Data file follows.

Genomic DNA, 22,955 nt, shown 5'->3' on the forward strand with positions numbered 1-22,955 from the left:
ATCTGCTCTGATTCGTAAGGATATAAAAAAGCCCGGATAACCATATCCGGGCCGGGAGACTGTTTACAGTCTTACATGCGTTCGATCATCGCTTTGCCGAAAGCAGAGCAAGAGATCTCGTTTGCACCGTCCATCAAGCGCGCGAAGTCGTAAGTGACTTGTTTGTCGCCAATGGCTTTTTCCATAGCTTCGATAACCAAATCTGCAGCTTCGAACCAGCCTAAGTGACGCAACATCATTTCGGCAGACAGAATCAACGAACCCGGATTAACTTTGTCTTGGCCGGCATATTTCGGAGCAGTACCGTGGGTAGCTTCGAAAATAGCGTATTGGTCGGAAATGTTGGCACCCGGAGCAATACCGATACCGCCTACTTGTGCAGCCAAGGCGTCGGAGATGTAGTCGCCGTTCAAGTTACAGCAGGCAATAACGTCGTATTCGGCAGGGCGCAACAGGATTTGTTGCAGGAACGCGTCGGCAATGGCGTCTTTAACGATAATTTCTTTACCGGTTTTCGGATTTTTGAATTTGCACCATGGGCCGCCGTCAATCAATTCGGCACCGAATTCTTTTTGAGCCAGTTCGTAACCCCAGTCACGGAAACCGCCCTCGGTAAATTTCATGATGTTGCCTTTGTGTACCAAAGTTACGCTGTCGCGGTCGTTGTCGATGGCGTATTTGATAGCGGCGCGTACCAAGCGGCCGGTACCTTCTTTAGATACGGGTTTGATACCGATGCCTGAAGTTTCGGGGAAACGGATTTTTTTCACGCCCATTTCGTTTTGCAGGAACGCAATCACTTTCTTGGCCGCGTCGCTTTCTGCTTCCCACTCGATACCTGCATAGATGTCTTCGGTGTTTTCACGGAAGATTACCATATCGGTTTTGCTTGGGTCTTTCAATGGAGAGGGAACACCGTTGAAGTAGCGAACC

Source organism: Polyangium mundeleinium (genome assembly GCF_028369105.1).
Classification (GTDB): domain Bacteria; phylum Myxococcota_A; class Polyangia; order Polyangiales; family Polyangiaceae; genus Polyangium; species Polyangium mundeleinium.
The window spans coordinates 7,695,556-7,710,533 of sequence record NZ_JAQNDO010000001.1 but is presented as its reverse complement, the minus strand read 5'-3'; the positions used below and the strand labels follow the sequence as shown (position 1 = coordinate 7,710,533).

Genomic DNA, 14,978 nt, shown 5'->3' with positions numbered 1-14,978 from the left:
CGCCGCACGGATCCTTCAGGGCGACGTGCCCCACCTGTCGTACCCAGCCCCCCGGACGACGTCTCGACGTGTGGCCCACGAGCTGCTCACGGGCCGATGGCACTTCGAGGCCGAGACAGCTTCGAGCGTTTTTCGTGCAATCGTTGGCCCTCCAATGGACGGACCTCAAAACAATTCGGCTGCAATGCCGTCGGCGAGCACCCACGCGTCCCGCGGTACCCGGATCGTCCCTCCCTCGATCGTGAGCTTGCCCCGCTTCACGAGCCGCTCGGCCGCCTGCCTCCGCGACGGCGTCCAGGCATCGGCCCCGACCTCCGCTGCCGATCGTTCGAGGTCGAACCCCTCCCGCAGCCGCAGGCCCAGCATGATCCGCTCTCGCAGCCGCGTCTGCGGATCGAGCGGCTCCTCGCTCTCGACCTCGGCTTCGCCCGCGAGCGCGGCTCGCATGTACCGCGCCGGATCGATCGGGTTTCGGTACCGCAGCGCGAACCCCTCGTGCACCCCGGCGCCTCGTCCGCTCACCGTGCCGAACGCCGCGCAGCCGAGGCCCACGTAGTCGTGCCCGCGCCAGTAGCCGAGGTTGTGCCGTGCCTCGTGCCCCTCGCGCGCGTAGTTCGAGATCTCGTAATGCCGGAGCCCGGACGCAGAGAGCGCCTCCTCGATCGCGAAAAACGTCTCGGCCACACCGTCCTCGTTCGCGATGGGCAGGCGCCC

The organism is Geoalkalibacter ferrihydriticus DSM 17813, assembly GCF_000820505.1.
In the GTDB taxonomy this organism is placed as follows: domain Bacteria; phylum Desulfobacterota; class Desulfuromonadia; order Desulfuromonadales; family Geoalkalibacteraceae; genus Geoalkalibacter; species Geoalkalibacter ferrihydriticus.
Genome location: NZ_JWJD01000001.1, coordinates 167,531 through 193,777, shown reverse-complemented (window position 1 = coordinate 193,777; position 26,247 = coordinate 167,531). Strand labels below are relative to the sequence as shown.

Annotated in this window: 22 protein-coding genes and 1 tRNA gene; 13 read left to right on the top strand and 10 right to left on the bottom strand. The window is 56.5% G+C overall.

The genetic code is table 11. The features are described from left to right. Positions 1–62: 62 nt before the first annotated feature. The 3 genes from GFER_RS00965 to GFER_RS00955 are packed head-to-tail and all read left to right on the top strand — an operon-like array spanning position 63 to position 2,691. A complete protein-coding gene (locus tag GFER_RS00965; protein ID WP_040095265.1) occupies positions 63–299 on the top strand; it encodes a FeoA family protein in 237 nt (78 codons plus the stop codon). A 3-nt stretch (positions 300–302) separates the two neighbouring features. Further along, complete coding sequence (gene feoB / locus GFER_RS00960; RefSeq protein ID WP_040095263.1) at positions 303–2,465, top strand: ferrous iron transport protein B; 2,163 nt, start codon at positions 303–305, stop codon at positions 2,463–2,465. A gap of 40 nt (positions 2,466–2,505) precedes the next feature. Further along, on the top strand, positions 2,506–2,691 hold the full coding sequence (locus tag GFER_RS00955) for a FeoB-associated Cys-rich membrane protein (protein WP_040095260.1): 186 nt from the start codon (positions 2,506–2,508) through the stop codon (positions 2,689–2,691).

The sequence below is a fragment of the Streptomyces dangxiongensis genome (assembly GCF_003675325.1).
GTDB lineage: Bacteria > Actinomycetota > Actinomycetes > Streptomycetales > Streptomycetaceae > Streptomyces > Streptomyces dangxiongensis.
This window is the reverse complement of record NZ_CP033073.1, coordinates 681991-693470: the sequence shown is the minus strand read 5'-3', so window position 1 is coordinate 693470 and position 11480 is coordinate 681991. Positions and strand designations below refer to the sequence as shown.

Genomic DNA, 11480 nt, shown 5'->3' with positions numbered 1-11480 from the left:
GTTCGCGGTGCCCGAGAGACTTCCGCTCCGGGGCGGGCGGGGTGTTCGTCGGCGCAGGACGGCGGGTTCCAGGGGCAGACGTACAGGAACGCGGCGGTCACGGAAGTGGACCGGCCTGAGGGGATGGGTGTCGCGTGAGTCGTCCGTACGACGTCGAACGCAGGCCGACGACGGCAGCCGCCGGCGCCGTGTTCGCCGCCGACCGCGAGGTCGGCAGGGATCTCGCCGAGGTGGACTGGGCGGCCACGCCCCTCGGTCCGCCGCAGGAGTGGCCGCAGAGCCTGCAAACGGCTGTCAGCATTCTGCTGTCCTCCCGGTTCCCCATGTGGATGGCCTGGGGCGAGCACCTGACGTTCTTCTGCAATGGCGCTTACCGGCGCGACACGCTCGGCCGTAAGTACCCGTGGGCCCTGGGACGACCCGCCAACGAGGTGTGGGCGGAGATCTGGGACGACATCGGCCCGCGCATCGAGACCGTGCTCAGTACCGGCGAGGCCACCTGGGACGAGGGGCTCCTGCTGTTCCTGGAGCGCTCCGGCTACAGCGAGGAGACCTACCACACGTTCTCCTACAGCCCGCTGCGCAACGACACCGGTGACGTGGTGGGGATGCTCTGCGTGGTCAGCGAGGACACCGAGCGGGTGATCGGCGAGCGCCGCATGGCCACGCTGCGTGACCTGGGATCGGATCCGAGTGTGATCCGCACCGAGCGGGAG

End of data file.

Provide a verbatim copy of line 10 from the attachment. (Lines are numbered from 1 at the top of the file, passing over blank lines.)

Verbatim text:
Genome location: NZ_JWJD01000001.1, coordinates 167,531 through 193,777, shown reverse-complemented (window position 1 = coordinate 193,777; position 26,247 = coordinate 167,531). Strand labels below are relative to the sequence as shown.